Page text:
New and noteworthy …
> New summer camp treats ADHD kids
The Department of Psychiatry & Behavioral Sciences and the Department of Pediatrics at the University of Kansas School of Medicine-Wichita is sponsoring a new summer camp designed to help children with ADHD modify their behavior while having fun.
The camp is built on the belief and developing research that teaching kids how to adjust their behavior and cope is a powerful tool alongside medications that help but can’t entirely do it alone.
The camp, for children ages 6-10, will be at Sunrise Christian Academy in Bel Aire from June 1 to July 17, from 8:30 a.m. to 4:30 p.m. The day will be divided into various sessions and will include weekly parents’ meetings to help them learn about their child’s individualized plan and how they can supplement and reinforce it at home.
In addition, Wichita businesses can support this initiative by providing items the children can buy in the “points store.” Points are earned by children for following the rules and paying attention. At the end of each week, they can spend those points. Donations of meals for parent education nights are also a need. If an individual, business or organization would be willing to sponsor a child or provide a scholarship, that would help make the camp more accessible to families. The cost of the seven-week camp is $4,000, which encompasses about 280 hours in behavioral therapy overall.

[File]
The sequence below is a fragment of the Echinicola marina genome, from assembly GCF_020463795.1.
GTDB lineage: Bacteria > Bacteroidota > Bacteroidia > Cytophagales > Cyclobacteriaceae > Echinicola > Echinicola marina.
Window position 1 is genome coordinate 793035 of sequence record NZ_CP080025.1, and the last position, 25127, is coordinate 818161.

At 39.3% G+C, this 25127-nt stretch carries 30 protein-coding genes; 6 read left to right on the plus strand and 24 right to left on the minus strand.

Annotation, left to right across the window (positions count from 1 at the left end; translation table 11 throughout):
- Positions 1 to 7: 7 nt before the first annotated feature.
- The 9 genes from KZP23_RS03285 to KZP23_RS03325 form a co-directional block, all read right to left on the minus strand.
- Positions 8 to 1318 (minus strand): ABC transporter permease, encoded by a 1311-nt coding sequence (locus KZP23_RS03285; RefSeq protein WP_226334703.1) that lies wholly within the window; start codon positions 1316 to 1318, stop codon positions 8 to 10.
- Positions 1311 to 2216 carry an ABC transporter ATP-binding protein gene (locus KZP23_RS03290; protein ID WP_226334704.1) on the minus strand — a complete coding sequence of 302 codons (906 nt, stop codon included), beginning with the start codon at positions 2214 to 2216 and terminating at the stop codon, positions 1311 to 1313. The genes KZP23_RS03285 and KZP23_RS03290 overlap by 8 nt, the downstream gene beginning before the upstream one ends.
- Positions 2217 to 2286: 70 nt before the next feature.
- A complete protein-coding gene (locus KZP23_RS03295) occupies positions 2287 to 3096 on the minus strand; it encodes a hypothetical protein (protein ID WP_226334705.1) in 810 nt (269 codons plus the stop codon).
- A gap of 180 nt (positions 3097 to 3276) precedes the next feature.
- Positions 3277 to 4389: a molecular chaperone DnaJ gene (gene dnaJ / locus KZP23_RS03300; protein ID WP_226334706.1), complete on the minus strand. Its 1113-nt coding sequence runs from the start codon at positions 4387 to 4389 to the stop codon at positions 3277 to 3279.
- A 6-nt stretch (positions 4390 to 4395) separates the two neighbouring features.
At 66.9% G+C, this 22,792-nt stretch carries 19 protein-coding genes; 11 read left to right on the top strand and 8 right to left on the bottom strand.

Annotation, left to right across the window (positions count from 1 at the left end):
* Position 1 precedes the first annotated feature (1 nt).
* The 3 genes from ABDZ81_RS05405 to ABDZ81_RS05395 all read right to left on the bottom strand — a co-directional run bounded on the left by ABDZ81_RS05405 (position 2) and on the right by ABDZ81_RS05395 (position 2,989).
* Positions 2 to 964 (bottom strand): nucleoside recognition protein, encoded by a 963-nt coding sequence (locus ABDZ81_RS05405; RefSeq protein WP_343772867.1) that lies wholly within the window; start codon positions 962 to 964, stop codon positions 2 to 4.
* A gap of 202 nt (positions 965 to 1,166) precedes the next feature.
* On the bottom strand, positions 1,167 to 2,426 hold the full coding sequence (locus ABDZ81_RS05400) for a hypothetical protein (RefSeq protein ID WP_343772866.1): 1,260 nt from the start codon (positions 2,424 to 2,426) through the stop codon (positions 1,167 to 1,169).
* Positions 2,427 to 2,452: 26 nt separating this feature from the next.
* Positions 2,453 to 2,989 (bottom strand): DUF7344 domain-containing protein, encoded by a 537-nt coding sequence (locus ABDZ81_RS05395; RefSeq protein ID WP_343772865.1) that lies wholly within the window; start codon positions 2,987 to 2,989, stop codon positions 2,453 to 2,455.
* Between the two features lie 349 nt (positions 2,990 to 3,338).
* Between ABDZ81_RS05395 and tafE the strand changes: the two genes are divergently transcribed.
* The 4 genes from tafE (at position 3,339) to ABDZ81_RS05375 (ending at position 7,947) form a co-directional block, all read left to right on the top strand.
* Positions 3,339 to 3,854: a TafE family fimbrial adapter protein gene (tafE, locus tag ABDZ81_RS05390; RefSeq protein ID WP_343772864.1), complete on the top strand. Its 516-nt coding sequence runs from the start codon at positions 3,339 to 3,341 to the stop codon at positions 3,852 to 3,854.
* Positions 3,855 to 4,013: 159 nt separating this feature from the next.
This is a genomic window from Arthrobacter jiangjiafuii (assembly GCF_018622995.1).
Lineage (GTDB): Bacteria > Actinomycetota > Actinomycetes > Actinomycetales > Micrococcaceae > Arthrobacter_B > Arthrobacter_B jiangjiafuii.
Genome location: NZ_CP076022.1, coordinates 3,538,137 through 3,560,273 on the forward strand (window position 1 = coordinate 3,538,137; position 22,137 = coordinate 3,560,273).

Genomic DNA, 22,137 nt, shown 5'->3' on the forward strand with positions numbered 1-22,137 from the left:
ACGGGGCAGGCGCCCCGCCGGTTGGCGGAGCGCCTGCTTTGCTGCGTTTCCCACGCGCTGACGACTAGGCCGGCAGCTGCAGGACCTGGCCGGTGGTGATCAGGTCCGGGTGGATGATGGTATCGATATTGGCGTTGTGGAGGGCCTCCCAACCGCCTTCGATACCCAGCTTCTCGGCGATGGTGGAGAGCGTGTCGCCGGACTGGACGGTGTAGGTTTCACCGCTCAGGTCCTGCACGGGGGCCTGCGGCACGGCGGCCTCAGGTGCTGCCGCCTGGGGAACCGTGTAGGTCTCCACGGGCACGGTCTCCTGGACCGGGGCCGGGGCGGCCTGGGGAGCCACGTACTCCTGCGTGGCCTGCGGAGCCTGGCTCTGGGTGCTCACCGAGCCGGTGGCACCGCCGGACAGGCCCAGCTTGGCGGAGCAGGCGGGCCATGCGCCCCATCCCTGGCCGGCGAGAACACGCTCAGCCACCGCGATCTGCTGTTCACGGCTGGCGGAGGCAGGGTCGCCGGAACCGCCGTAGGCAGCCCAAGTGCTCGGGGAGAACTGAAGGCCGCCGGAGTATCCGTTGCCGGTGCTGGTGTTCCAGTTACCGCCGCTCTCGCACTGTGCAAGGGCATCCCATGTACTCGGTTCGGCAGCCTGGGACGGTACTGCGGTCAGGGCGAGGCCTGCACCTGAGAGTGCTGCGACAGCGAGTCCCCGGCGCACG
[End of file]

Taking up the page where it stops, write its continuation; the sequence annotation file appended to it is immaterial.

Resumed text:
To learn more about the KU Summer Treatment Program, please visit wichita.kumc.edu/ADHDSTP or call (316) 293-2691.
Health care professionals as well as parents can begin the application and screening process at that website.
> Physician group pledges $25,000
Wichita Nephrology Group recently made five-year, $25,000 pledge to the University of Kansas School of Medicine-Wichita Internal Medicine residency program, university officials reported.
Nine of Wichita Nephrology Group’s 11 doctors did internal medicine residencies through the KUMC-Wichita, and five did advanced training in nephrology with KU as well.
Jany Moussa, M.D., said the gift was not only a way to support the program and its residents but also the leadership of William Salyers, M.D., who became chair of internal medicine last year and continues in his previous role of residency director.